Unbreakable: A Novel by W.C. Bauers
My rating: 5 of 5 stars
Unbreakable: A Novel by W.C. Bauers www.goodreads.com/book/show/22238182
I read a book this week called Unbreakable by a new author, W.C. Bauers. It was a very good book, in the vein of Honor Harrington and Starship Troopers. What really struck me though, was that once I was about ¼ of the way in to the book …. I thought the author was writing in Weber’s Honorverse. I heard terms like: Hexapuma, BuPers, Diaspora, LAC (light attack craft), all very common verbiage in the Honor Harrington Universe. The author even has a “pull-out quote” from David Weber on the cover: “I highly recommend it.”
After some quick research I found no direct connection to Weber’s Honorverse.
Then it hit me: this is a technique called RESONANCE. David Farland wrote an excellent book on the subject: Drawing on the Power of Resonance in Writing.
The author (whether conscious or not) is using many terms that are familiar to Honorverse readers. This causes the work to resonate with them. He also uses the term “The Verse”, like in Firefly. By using resonance, these subtle cues really anchor the story in familiar territory, even though this a new author and his first book.
In addition to the warm and fuzzy feeling created by resonance, it’s a very well written book, with a decent plot, excellent character development, and lots of elements familiar to us lovers of Military Science Fiction and Space Opera.
The main character, as in David Weber’s Honorverse series, is a woman, which is a nice change. She’s no wilting violet, but what would you expect from a woman called Promise Paine?
I especially enjoyed the details on the suits of armor and weapons. A really cool feature of the Marine’s energy rifles is the concept of a ‘reserve’ – a last ditch built in backup of 30 shots – designed to be used when the shit hits the fan and you need to evac asap.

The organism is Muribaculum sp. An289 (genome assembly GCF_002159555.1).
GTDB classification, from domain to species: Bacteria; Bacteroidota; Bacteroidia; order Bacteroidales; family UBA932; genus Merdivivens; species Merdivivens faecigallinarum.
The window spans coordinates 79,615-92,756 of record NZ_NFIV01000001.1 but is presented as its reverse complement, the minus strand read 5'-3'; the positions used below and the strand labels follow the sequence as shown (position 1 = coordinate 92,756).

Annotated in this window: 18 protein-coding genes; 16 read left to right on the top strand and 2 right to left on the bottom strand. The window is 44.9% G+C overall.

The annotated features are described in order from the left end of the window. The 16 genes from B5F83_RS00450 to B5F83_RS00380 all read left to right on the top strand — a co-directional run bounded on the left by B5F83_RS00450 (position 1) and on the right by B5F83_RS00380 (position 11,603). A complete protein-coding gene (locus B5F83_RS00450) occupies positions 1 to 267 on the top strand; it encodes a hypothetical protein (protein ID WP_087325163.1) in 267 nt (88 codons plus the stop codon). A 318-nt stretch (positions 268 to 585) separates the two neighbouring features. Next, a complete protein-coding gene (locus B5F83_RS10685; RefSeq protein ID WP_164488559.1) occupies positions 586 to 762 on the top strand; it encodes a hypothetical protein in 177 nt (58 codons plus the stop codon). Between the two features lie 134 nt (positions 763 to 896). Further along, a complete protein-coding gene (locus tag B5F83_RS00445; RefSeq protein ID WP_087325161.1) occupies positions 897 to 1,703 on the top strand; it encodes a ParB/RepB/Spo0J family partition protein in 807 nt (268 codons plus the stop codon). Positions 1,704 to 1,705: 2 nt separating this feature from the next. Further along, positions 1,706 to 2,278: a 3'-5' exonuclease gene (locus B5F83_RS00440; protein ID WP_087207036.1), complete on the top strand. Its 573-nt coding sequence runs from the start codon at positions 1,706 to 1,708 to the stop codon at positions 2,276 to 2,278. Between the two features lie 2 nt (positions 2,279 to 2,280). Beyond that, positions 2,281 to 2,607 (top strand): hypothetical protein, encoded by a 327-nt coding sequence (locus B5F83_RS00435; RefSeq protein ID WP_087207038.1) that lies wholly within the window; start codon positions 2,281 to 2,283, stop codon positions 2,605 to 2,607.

To quote David Weber, I highly recommend it!
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Hey, folks, I’m looking for reviewers for “Of Ice & Magic” my latest novella. It’s epic fantasy, and a quick read (19k words, or about 77 pages).
If you’re interested, I’ll send you a free Kindle, ePUB or PDF copy to read. And if you could post a brief Amazon review I would be most grateful!
Indie authors live and die on reviews. More reviews = me getting to keep on writing full time.
Email me at firstname.lastname@example.org if you want a review copy.
Of Ice & Magic
Magic still fills the dark corners of the world. Sometimes that is a good thing—more often, it is not.
At the ends of the Earth the last remaining soul forger, Fornulf, plies his trade, crafting legendary living-blades for those few nobles who can afford them.
Betrayed and on the run, Fornulf and his family must enlist forgotten allies and forge new alliances to rid their homeland of evil. To defeat the usurper and save his people, Fornulf is forced to make a choice no man should have to.
– Filled with magic, betrayal, heartache, and courage, “Of Ice & Magic” defines Epic Fantasy.
Starplex by Robert J. Sawyer
My rating: 5 of 5 stars
This was truly an incredible book. Starplex was a rare exploration of the Space Opera sub-genre, and as Robert J. Sawyer intended, did not focus on a military plot as the central theme, but rather, a peaceful group of scientists who’s mission was to make peaceful contact with other races via a vast network of ‘shortcuts’ or stargate type devices. Yes, there is certainly space combat and battles, but what makes this book so different is the anchoring in real science fiction roots — at it’s core it’s about science, and the extrapolation and exploration of ‘what-if’ scenarios. It seeks to tease apart answers to current scientific knowledge.
To say this book was riveting was an understatement. I read it in 24 hours, and wished there was a whole series like it. But alas, this book is, and must be, fully self-contained. Starplex plucks the most melodious strings of science fiction, and turns them into a symphony for the mind.
The various races described in the novel were also fascinating, each with distinct cultures and idiosyncrasies. Sawyer is a man with an incredible imagination.
Almost 20 years after publication this book remains singular and utterly engaging.
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